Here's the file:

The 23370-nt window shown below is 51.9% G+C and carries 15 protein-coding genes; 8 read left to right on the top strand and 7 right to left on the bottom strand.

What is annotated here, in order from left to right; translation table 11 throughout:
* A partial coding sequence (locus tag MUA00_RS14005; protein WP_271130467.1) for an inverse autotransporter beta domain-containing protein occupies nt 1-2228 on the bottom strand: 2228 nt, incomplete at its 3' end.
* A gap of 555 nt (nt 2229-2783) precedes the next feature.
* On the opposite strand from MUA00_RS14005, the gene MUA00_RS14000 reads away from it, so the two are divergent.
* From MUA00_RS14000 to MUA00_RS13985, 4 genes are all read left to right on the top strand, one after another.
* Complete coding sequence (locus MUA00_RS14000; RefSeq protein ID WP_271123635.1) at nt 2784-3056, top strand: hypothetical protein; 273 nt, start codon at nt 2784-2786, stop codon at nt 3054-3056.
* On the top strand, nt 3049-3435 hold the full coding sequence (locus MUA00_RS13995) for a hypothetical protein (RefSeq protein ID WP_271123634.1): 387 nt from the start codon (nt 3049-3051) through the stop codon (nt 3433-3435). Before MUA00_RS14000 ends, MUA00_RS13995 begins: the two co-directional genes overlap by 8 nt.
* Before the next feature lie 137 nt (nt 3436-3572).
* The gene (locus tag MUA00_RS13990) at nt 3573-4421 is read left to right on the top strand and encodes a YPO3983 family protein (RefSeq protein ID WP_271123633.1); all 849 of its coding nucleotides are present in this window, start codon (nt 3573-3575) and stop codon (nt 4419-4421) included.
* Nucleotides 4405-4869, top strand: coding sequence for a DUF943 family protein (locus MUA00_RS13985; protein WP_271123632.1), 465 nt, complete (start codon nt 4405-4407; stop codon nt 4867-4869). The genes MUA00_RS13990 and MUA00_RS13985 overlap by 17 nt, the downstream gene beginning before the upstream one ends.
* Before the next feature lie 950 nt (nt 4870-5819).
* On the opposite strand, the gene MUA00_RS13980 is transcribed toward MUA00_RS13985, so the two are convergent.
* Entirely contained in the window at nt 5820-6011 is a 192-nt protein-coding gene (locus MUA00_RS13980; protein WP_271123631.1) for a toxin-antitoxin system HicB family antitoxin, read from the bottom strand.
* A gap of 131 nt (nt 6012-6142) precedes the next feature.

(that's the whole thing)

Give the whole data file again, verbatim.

The 23370-nt window shown below is 51.9% G+C and carries 15 protein-coding genes; 8 read left to right on the top strand and 7 right to left on the bottom strand.

What is annotated here, in order from left to right; translation table 11 throughout:
* A partial coding sequence (locus tag MUA00_RS14005; protein WP_271130467.1) for an inverse autotransporter beta domain-containing protein occupies nt 1-2228 on the bottom strand: 2228 nt, incomplete at its 3' end.
* A gap of 555 nt (nt 2229-2783) precedes the next feature.
* On the opposite strand from MUA00_RS14005, the gene MUA00_RS14000 reads away from it, so the two are divergent.
* From MUA00_RS14000 to MUA00_RS13985, 4 genes are all read left to right on the top strand, one after another.
* Complete coding sequence (locus MUA00_RS14000; RefSeq protein ID WP_271123635.1) at nt 2784-3056, top strand: hypothetical protein; 273 nt, start codon at nt 2784-2786, stop codon at nt 3054-3056.
* On the top strand, nt 3049-3435 hold the full coding sequence (locus MUA00_RS13995) for a hypothetical protein (RefSeq protein ID WP_271123634.1): 387 nt from the start codon (nt 3049-3051) through the stop codon (nt 3433-3435). Before MUA00_RS14000 ends, MUA00_RS13995 begins: the two co-directional genes overlap by 8 nt.
* Before the next feature lie 137 nt (nt 3436-3572).
* The gene (locus tag MUA00_RS13990) at nt 3573-4421 is read left to right on the top strand and encodes a YPO3983 family protein (RefSeq protein ID WP_271123633.1); all 849 of its coding nucleotides are present in this window, start codon (nt 3573-3575) and stop codon (nt 4419-4421) included.
* Nucleotides 4405-4869, top strand: coding sequence for a DUF943 family protein (locus MUA00_RS13985; protein WP_271123632.1), 465 nt, complete (start codon nt 4405-4407; stop codon nt 4867-4869). The genes MUA00_RS13990 and MUA00_RS13985 overlap by 17 nt, the downstream gene beginning before the upstream one ends.
* Before the next feature lie 950 nt (nt 4870-5819).
* On the opposite strand, the gene MUA00_RS13980 is transcribed toward MUA00_RS13985, so the two are convergent.
* Entirely contained in the window at nt 5820-6011 is a 192-nt protein-coding gene (locus MUA00_RS13980; protein WP_271123631.1) for a toxin-antitoxin system HicB family antitoxin, read from the bottom strand.
* A gap of 131 nt (nt 6012-6142) precedes the next feature.